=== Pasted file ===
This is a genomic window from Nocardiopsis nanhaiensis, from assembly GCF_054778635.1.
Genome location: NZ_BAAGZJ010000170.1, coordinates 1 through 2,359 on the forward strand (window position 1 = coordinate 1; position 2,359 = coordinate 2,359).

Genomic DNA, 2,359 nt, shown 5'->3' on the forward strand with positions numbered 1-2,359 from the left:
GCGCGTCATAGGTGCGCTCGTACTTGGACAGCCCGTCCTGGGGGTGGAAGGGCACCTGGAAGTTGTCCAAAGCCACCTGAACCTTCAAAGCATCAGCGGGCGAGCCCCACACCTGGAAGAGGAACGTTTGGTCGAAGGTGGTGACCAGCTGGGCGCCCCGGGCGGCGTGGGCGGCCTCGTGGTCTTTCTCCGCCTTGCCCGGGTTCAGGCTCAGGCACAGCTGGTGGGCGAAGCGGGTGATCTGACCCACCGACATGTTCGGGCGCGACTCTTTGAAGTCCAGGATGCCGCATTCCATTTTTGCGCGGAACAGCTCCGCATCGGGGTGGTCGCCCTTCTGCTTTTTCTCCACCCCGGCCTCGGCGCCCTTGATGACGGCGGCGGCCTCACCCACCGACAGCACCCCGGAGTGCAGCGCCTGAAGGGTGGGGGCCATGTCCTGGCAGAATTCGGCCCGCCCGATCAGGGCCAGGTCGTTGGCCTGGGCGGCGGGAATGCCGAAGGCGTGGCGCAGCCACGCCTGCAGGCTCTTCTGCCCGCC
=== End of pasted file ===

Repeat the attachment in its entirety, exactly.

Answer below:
This is a genomic window from Nocardiopsis nanhaiensis, from assembly GCF_054778635.1.
Genome location: NZ_BAAGZJ010000170.1, coordinates 1 through 2,359 on the forward strand (window position 1 = coordinate 1; position 2,359 = coordinate 2,359).

Genomic DNA, 2,359 nt, shown 5'->3' on the forward strand with positions numbered 1-2,359 from the left:
GCGCGTCATAGGTGCGCTCGTACTTGGACAGCCCGTCCTGGGGGTGGAAGGGCACCTGGAAGTTGTCCAAAGCCACCTGAACCTTCAAAGCATCAGCGGGCGAGCCCCACACCTGGAAGAGGAACGTTTGGTCGAAGGTGGTGACCAGCTGGGCGCCCCGGGCGGCGTGGGCGGCCTCGTGGTCTTTCTCCGCCTTGCCCGGGTTCAGGCTCAGGCACAGCTGGTGGGCGAAGCGGGTGATCTGACCCACCGACATGTTCGGGCGCGACTCTTTGAAGTCCAGGATGCCGCATTCCATTTTTGCGCGGAACAGCTCCGCATCGGGGTGGTCGCCCTTCTGCTTTTTCTCCACCCCGGCCTCGGCGCCCTTGATGACGGCGGCGGCCTCACCCACCGACAGCACCCCGGAGTGCAGCGCCTGAAGGGTGGGGGCCATGTCCTGGCAGAATTCGGCCCGCCCGATCAGGGCCAGGTCGTTGGCCTGGGCGGCGGGAATGCCGAAGGCGTGGCGCAGCCACGCCTGCAGGCTCTTCTGCCCGCC